Question: What is the stance of the parliament in Islamic Republic structure?

There is a consensus that Iran needs a major overhaul and serious change. But when the readers were asked that “can the parliament make change happen?”, most of the panelists believed that parliament cannot currently lead political change, and only 5% were positive that the result of this election will provide an answer to this need.

Question: There is a consensus that Iran needs a major overhaul and serious
change, can the parliament do that?

Only 1 percent believe that the parliamentary election in Iran will be free. 12% of the panelists said that the parliamentary election will be relatively free. Most of the Zamaneh panelists (86.5%) said that the electives do not represent the people and that the election will not be free.

It is not surprising then that more than 87% of the panelists said they are going to boycott the election while only about 5% said they will participate in the upcoming election.

From those who will participate, 60% will encourage others to do so. From those who plan to boycott the election, 70% said they will also encourage others not to vote.

Moreover, 85% of the panelists believe there will be a low turnout in the upcoming election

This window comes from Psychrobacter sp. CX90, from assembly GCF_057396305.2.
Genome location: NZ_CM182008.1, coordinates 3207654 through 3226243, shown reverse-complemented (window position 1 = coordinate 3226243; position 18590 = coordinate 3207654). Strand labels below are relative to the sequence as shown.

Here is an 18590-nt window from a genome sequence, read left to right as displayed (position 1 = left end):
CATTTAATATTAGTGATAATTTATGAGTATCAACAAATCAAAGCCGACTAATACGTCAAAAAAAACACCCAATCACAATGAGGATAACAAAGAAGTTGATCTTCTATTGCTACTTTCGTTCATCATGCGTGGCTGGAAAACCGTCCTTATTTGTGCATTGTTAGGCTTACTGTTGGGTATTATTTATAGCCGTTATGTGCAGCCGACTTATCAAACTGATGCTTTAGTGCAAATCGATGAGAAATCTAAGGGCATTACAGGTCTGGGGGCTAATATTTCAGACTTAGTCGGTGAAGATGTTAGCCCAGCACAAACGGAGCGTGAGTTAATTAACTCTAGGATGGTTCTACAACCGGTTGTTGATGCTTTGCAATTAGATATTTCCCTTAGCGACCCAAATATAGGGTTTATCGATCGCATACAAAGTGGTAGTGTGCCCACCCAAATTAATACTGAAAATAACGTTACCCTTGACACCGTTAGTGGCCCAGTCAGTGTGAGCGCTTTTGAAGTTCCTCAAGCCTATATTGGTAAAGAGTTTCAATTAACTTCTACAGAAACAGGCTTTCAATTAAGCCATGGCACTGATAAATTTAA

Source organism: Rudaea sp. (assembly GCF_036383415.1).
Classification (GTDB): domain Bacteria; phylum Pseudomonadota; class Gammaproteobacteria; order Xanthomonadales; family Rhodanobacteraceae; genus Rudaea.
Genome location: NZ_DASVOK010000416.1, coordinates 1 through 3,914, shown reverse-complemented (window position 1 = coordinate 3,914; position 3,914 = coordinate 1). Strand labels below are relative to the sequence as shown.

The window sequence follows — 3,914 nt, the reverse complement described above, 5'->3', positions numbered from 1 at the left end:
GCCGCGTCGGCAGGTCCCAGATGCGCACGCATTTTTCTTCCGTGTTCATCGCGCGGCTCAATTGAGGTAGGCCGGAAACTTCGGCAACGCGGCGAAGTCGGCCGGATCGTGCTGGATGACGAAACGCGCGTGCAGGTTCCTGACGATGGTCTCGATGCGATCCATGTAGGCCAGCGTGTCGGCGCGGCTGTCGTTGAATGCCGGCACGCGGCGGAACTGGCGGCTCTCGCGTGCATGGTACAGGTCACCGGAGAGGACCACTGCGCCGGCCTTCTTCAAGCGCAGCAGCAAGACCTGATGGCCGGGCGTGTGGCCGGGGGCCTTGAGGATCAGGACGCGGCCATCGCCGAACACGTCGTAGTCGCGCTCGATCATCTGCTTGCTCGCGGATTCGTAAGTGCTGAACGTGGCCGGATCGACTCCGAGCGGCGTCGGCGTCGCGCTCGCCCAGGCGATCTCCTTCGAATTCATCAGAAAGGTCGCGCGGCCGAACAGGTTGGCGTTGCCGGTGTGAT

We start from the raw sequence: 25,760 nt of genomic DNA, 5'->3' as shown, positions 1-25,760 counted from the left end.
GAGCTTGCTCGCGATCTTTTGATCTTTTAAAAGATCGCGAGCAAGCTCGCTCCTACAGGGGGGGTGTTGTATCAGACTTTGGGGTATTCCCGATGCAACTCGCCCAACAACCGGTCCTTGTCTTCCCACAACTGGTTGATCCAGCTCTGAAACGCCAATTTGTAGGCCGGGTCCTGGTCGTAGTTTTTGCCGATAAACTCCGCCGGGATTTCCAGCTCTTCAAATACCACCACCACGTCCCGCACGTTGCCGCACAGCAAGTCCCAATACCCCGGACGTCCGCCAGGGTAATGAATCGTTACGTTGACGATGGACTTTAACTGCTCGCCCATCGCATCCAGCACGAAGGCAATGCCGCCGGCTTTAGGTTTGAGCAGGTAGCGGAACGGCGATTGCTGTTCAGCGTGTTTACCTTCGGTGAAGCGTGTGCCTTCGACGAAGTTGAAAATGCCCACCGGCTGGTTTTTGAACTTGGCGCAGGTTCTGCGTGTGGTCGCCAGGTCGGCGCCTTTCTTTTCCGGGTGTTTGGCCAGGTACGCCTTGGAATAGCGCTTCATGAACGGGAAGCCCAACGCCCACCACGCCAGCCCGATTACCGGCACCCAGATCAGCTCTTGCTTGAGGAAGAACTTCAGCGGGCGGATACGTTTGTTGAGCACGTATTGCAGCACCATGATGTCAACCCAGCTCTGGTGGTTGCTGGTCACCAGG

We asked those who predicted a high turnout to give reasons for this prediction. 72% of them said they would rather vote for the current bad situation rather than to wait along and do nothing for the worse.

Left: Will you participate in the Parliamentary election?
Right: Do you predict a high turnout?

We also asked those who predicted a low turnout for the reason behind this belief.

They cited disappointment with the reforms already put forward by parliament, general distrust of the system and the limitations imposed by the “approbation supervision” system in which the Guardian Council vets candidate before the election. The users cited the aforementioned as reasons that they are no longer eager to participate in the upcoming 2020 election.